Reg BI has made some decisions very easy. The rule requires firms to “identify and eliminate sales contests, sales quotas, bonuses, and non-cash compensation that are based on the sale of specific securities or specific types of securities within a limited period of time.” With compensation planning for 2020 discussions typically heating up in the fall, make sure your leadership has the information it needs to make the right decisions.
Identifying, Mitigating, Eliminating and Disclosing Conflicts
But, the Conflict of Interest Obligation under SEC Regulation Best Interest (“Reg BI”) requires more than just updating your policies and procedures. You must identify and categorize the conflicts your firm faces, determine whether to mitigate or eliminate them, and disclose the remainder in accordance with the regulation’s Disclosure Obligation. This could lead to some difficult decisions around the way your firm serves its clients.
Once your conflicts have been identified, Reg BI requires firms to create or enhance policies and procedures to prevent associated persons from making recommendations that place the interest of the broker, dealer or associated person ahead of the retail customer. As the decisions are made and the June 30, 2020 deadline approaches, firms should update policies and procedures around:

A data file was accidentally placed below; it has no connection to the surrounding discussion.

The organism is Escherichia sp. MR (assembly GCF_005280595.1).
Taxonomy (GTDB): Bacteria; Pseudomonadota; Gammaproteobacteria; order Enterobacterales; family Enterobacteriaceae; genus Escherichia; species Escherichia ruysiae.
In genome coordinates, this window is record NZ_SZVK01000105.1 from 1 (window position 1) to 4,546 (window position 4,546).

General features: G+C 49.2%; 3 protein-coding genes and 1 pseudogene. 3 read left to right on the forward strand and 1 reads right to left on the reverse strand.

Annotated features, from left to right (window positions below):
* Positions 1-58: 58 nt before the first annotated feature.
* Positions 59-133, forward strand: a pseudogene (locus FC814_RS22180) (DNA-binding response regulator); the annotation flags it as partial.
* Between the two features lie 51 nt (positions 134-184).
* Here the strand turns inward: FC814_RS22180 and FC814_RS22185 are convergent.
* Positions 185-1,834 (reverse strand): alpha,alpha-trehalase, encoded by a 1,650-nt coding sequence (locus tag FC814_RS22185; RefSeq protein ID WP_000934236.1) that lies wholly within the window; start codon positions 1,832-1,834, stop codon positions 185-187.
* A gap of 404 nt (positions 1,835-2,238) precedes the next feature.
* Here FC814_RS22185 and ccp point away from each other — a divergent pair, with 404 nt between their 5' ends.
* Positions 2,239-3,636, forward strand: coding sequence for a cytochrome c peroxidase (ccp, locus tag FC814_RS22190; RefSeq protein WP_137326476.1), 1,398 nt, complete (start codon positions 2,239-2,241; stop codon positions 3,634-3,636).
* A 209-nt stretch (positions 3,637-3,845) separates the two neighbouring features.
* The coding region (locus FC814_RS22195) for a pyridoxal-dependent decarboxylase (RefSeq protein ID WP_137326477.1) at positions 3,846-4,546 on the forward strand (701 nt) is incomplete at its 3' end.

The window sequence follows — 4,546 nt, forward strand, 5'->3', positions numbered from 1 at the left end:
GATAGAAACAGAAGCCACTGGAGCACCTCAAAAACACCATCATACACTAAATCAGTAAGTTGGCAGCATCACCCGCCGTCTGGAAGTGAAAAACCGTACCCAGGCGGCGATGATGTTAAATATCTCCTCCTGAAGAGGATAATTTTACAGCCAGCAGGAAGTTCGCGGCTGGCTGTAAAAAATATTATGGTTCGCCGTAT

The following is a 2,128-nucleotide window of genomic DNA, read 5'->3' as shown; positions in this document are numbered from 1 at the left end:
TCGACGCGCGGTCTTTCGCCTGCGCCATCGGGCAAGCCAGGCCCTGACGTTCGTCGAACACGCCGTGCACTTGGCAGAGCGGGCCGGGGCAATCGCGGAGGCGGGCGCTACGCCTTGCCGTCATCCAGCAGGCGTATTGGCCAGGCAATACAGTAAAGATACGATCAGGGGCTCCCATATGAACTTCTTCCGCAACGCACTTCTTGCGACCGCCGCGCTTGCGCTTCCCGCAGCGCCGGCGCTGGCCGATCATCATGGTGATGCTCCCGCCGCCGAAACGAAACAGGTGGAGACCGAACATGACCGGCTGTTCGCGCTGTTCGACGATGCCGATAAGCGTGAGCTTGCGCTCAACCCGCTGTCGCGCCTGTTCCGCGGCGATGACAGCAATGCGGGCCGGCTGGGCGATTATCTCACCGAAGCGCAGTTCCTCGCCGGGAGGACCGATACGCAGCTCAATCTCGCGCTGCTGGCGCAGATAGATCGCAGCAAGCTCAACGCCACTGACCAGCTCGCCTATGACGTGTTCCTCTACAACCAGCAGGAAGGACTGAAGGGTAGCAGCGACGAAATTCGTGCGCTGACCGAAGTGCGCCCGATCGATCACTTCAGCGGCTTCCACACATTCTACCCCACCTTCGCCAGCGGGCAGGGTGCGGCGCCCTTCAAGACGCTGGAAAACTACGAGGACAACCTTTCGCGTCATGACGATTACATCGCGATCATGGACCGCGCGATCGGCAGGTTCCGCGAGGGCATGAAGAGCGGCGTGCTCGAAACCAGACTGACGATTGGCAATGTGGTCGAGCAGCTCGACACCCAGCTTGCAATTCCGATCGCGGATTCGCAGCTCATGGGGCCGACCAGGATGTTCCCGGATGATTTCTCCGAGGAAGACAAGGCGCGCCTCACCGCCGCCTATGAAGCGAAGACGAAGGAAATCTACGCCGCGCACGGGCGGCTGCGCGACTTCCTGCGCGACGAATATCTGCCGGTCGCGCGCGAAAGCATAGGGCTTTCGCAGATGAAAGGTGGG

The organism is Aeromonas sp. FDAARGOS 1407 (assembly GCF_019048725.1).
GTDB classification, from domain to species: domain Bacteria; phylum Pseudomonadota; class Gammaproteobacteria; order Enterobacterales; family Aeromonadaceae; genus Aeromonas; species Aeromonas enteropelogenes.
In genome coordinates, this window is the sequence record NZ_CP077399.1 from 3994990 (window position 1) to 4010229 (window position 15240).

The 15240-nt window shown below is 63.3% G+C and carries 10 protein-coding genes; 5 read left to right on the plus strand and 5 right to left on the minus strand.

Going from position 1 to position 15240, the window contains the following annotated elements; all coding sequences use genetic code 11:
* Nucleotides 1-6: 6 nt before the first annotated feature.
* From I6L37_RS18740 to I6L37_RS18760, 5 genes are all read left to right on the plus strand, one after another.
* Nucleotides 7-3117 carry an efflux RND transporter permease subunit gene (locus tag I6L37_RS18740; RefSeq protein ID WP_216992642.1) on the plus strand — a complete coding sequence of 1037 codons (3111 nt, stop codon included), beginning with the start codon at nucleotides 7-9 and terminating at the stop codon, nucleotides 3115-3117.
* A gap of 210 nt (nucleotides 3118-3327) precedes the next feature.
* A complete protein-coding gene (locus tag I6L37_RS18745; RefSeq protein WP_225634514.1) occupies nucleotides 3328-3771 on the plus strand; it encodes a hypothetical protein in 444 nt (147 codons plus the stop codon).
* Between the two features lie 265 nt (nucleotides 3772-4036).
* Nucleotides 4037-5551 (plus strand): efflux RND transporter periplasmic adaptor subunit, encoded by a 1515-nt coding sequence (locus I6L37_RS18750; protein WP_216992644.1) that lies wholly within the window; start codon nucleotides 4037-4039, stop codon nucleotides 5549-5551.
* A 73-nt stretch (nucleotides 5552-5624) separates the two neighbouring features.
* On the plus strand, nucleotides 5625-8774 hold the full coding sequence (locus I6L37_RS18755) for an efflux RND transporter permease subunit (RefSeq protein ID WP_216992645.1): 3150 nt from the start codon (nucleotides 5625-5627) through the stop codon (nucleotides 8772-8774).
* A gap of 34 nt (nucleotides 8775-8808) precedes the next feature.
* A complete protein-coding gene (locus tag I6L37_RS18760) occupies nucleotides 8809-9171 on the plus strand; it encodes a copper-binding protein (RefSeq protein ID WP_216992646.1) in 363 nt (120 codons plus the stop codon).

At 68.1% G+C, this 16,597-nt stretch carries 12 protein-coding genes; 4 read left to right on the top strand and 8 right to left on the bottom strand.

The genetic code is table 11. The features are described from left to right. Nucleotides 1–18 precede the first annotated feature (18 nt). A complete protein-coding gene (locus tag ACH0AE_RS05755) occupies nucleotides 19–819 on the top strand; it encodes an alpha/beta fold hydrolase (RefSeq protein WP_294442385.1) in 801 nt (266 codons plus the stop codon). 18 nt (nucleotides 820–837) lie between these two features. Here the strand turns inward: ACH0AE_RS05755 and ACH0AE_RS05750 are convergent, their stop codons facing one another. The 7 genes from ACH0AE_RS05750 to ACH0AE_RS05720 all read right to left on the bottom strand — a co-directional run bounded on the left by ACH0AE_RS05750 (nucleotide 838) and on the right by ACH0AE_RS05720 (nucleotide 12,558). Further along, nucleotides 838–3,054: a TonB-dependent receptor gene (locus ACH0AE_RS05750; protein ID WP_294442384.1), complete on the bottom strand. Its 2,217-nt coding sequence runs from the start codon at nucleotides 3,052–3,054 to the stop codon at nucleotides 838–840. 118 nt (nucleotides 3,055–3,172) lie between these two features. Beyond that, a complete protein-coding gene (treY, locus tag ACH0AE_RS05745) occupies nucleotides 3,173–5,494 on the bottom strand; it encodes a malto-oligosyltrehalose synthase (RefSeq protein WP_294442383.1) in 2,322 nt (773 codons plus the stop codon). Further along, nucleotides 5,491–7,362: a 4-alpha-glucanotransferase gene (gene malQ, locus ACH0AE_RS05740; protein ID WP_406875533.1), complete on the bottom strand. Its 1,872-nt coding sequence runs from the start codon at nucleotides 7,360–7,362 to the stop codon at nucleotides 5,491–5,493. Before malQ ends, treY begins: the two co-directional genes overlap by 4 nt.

- Identification, mitigation and elimination of conflicts
- Conflict disclosure
- Firm and associated person compensation
- Existing and new product offerings
- Ownership for each conflict
- Escalation process for new conflicts
- Escalation process for violations
- Monitoring, oversight and testing
- Incorporation of conflicts compliance into an initial/ annual attestation
- Training specific to conflicts
Don’t forget to update your firm’s supervisory, surveillance, and branch audit programs to identify transactions that occur that may be more likely than others to cause an associated person to place their interest or the Firm’s interest ahead of a retail customer’s interest including:
- key liquidity events that occur in a retail customer’s life cycle where the impact of those recommendations may be particularly significant (e.g., a rollover of 401(k) assets);
- spikes in an associated person’s sales of a product;
- transactions that get an associated person near compensation thresholds or Firm recognition programs; and
- transactions made involving higher compensating products.
Getting help with the process of conflict identification, mitigation and disclosure, as well as updating policies and procedures will provide your firm with an objective view of conflicts and allows your team to continue meeting its regular compliance obligations with limited disruption. Our team of former General Counsels, Chief Compliance Officers, SEC, FINRA and State Regulators team up with our business consultants to create exceptional compliance programs.